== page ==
Cancer poses a significant global health burden. With advances in screening and treatment, there are now a growing number of cancer survivors with complex needs, requiring the involvement of multiple health care providers. Previous studies have identified problems related to communication and care coordination between primary care providers (PCPs) and cancer specialists.
This study aimed to examine whether a web- and text-based asynchronous system (eOncoNote) could facilitate communication between PCPs and cancer specialists (oncologists and oncology nurses) to improve patient-reported continuity of care among patients receiving treatment or posttreatment survivorship care.
In this pragmatic randomized controlled trial, a total of 173 patients were randomly assigned to either the intervention group (eOncoNote plus usual methods of communication between PCPs and cancer specialists) or a control group (usual communication only), including 104 (60.1%) patients in the survivorship phase (breast and colorectal cancer) and 69 (39.9%) patients in the treatment phase (breast and prostate cancer). The primary outcome was patient-reported team and cross-boundary continuity (Nijmegen Continuity Questionnaire). Secondary outcome measures included the Generalized Anxiety Disorder Screener (GAD-7), Patient Health Questionnaire on Major Depression, and Picker Patient Experience Questionnaire. Patients completed the questionnaires at baseline and at 2 points following randomization. Patients in the treatment phase completed follow-up questionnaires at 1 month and at either 4 months (patients with prostate cancer) or 6 months following randomization (patients with breast cancer). Patients in the survivorship phase completed follow-up questionnaires at 6 months and at 12 months following randomization.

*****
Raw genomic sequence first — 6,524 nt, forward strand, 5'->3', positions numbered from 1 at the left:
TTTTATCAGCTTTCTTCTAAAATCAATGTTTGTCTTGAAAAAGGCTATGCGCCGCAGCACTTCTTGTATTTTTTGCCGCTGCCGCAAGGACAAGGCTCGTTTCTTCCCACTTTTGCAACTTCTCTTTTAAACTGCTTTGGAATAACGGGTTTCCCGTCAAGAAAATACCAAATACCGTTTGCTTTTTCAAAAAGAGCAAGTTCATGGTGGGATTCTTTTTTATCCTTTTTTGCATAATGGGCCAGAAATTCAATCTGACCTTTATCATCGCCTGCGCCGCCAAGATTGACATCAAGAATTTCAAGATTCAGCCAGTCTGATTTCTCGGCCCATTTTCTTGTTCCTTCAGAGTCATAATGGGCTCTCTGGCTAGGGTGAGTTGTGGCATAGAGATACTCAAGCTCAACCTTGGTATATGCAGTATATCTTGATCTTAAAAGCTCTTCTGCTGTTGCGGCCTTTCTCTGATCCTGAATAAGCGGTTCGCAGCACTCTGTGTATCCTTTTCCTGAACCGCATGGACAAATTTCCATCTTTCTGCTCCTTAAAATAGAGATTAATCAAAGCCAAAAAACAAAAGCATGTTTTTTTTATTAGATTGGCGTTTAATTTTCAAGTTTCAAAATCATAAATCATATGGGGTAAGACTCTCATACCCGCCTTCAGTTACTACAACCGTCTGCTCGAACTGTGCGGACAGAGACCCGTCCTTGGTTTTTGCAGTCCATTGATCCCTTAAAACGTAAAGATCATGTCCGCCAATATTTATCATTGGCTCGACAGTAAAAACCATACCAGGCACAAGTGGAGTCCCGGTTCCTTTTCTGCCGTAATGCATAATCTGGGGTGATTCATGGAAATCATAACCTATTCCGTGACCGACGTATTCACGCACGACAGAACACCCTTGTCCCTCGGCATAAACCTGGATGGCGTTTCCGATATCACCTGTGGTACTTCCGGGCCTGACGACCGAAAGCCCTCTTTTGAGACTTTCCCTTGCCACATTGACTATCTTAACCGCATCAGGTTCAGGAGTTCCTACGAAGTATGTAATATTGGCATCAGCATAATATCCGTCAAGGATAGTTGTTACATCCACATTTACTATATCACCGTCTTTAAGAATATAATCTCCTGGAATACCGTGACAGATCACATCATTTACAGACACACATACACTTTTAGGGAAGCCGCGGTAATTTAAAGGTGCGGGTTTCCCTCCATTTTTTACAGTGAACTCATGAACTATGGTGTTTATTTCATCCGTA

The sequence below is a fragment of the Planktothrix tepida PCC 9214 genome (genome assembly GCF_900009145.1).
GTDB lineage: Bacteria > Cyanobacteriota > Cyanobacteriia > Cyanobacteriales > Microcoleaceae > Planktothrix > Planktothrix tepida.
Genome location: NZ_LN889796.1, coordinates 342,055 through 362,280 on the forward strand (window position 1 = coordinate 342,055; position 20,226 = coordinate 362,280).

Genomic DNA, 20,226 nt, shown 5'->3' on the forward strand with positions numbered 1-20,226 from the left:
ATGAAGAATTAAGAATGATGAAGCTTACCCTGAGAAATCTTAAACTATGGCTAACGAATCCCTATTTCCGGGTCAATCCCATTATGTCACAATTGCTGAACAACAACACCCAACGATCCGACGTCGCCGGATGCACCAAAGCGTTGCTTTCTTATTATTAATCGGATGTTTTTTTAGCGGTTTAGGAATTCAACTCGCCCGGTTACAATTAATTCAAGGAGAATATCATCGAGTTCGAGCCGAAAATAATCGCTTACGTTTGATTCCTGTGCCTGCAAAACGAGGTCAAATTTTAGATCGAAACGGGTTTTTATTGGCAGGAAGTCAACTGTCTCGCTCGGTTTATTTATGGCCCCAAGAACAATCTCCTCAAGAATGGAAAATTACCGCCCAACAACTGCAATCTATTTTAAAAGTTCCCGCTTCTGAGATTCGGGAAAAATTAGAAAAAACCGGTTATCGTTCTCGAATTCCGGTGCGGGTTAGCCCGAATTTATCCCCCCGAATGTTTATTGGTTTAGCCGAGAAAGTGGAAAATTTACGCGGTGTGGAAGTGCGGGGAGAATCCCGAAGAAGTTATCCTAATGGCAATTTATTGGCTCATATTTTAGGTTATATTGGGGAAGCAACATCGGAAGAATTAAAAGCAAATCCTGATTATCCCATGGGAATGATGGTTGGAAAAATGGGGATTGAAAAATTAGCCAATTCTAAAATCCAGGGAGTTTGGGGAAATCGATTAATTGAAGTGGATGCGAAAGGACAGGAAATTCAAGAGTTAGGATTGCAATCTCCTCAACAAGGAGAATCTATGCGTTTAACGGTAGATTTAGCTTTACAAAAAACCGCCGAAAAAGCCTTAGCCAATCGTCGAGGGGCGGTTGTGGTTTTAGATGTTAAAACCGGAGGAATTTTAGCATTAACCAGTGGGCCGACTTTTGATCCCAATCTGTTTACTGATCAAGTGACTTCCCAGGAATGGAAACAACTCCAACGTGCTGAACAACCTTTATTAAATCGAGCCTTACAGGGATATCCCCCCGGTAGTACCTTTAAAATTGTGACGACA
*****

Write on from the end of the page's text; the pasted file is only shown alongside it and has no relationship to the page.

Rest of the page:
The results did not show an intervention effect on the primary outcome of team and cross-boundary continuity of care or on the secondary outcomes of depression and patient experience with their health care. However, there was an intervention effect on anxiety. In the treatment phase, there was a statistically significant difference in the change score from baseline to the 1-month follow-up for GAD-7 (mean difference −2.3; P=.03). In the survivorship phase, there was a statistically significant difference in the change score for GAD-7 between baseline and the 6-month follow-up (mean difference −1.7; P=.03) and between baseline and the 12-month follow-up (mean difference −2.4; P=.004).
PCPs’ and cancer specialists’ access to eOncoNote is not significantly associated with patient-reported continuity of care. However, PCPs’ and cancer specialists’ access to the eOncoNote intervention may be a factor in reducing patient anxiety.
ClinicalTrials.gov NCT03333785; https://clinicaltrials.gov/ct2/show/NCT03333785